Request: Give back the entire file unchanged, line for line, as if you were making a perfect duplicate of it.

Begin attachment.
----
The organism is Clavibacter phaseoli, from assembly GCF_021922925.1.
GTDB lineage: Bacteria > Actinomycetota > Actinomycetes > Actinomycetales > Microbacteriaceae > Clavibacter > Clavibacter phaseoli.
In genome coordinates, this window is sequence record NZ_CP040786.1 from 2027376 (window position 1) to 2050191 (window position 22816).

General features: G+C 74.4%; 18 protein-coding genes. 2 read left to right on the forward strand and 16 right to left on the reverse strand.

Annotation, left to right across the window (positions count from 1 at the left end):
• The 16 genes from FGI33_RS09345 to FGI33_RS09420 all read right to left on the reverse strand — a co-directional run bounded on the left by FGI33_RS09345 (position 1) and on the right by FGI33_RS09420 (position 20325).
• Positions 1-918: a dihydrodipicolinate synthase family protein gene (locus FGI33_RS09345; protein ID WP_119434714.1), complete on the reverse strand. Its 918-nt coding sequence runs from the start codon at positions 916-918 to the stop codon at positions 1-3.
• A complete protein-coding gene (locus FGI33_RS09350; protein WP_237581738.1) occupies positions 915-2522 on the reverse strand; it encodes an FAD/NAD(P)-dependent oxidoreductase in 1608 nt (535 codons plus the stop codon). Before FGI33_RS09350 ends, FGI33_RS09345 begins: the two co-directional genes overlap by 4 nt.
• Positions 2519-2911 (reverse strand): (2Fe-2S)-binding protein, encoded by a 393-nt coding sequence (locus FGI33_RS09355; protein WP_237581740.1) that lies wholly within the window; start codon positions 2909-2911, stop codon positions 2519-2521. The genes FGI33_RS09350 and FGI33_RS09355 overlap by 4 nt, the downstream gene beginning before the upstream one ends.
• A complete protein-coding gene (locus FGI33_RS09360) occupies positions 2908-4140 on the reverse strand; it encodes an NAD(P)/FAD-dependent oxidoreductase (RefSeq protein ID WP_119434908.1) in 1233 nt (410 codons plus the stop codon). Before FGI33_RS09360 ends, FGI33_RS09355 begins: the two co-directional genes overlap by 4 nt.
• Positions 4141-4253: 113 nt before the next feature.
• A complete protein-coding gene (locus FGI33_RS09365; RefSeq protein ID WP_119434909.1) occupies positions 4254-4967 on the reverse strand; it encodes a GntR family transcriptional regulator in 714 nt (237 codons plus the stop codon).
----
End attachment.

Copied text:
The organism is Clavibacter phaseoli, from assembly GCF_021922925.1.
GTDB lineage: Bacteria > Actinomycetota > Actinomycetes > Actinomycetales > Microbacteriaceae > Clavibacter > Clavibacter phaseoli.
In genome coordinates, this window is sequence record NZ_CP040786.1 from 2027376 (window position 1) to 2050191 (window position 22816).

General features: G+C 74.4%; 18 protein-coding genes. 2 read left to right on the forward strand and 16 right to left on the reverse strand.

Annotation, left to right across the window (positions count from 1 at the left end):
• The 16 genes from FGI33_RS09345 to FGI33_RS09420 all read right to left on the reverse strand — a co-directional run bounded on the left by FGI33_RS09345 (position 1) and on the right by FGI33_RS09420 (position 20325).
• Positions 1-918: a dihydrodipicolinate synthase family protein gene (locus FGI33_RS09345; protein ID WP_119434714.1), complete on the reverse strand. Its 918-nt coding sequence runs from the start codon at positions 916-918 to the stop codon at positions 1-3.
• A complete protein-coding gene (locus FGI33_RS09350; protein WP_237581738.1) occupies positions 915-2522 on the reverse strand; it encodes an FAD/NAD(P)-dependent oxidoreductase in 1608 nt (535 codons plus the stop codon). Before FGI33_RS09350 ends, FGI33_RS09345 begins: the two co-directional genes overlap by 4 nt.
• Positions 2519-2911 (reverse strand): (2Fe-2S)-binding protein, encoded by a 393-nt coding sequence (locus FGI33_RS09355; protein WP_237581740.1) that lies wholly within the window; start codon positions 2909-2911, stop codon positions 2519-2521. The genes FGI33_RS09350 and FGI33_RS09355 overlap by 4 nt, the downstream gene beginning before the upstream one ends.
• A complete protein-coding gene (locus FGI33_RS09360) occupies positions 2908-4140 on the reverse strand; it encodes an NAD(P)/FAD-dependent oxidoreductase (RefSeq protein ID WP_119434908.1) in 1233 nt (410 codons plus the stop codon). Before FGI33_RS09360 ends, FGI33_RS09355 begins: the two co-directional genes overlap by 4 nt.
• Positions 4141-4253: 113 nt before the next feature.
• A complete protein-coding gene (locus FGI33_RS09365; RefSeq protein ID WP_119434909.1) occupies positions 4254-4967 on the reverse strand; it encodes a GntR family transcriptional regulator in 714 nt (237 codons plus the stop codon).